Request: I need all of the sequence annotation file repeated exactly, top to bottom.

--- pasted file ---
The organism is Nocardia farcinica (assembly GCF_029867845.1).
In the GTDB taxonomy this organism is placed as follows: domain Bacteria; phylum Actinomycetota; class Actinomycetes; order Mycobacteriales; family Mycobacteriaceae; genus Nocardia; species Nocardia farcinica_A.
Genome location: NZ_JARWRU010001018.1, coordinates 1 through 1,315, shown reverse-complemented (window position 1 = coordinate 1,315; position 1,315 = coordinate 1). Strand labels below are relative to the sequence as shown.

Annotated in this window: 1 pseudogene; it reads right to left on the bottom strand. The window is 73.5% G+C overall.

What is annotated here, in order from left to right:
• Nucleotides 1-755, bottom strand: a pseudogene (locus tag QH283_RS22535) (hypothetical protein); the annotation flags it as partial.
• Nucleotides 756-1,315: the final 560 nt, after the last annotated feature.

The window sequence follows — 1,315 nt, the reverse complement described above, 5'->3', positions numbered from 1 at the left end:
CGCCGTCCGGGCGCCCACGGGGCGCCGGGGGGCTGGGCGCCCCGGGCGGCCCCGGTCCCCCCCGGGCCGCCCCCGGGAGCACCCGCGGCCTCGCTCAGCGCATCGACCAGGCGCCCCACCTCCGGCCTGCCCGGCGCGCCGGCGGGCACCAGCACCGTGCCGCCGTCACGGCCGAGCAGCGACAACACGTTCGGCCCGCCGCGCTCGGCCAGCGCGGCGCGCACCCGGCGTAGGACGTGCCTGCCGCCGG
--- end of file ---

The organism is Nocardia farcinica (assembly GCF_029867845.1).
In the GTDB taxonomy this organism is placed as follows: domain Bacteria; phylum Actinomycetota; class Actinomycetes; order Mycobacteriales; family Mycobacteriaceae; genus Nocardia; species Nocardia farcinica_A.
Genome location: NZ_JARWRU010001018.1, coordinates 1 through 1,315, shown reverse-complemented (window position 1 = coordinate 1,315; position 1,315 = coordinate 1). Strand labels below are relative to the sequence as shown.

Annotated in this window: 1 pseudogene; it reads right to left on the bottom strand. The window is 73.5% G+C overall.

What is annotated here, in order from left to right:
• Nucleotides 1-755, bottom strand: a pseudogene (locus tag QH283_RS22535) (hypothetical protein); the annotation flags it as partial.
• Nucleotides 756-1,315: the final 560 nt, after the last annotated feature.

The window sequence follows — 1,315 nt, the reverse complement described above, 5'->3', positions numbered from 1 at the left end:
CGCCGTCCGGGCGCCCACGGGGCGCCGGGGGGCTGGGCGCCCCGGGCGGCCCCGGTCCCCCCCGGGCCGCCCCCGGGAGCACCCGCGGCCTCGCTCAGCGCATCGACCAGGCGCCCCACCTCCGGCCTGCCCGGCGCGCCGGCGGGCACCAGCACCGTGCCGCCGTCACGGCCGAGCAGCGACAACACGTTCGGCCCGCCGCGCTCGGCCAGCGCGGCGCGCACCCGGCGTAGGACGTGCCTGCCGCCGG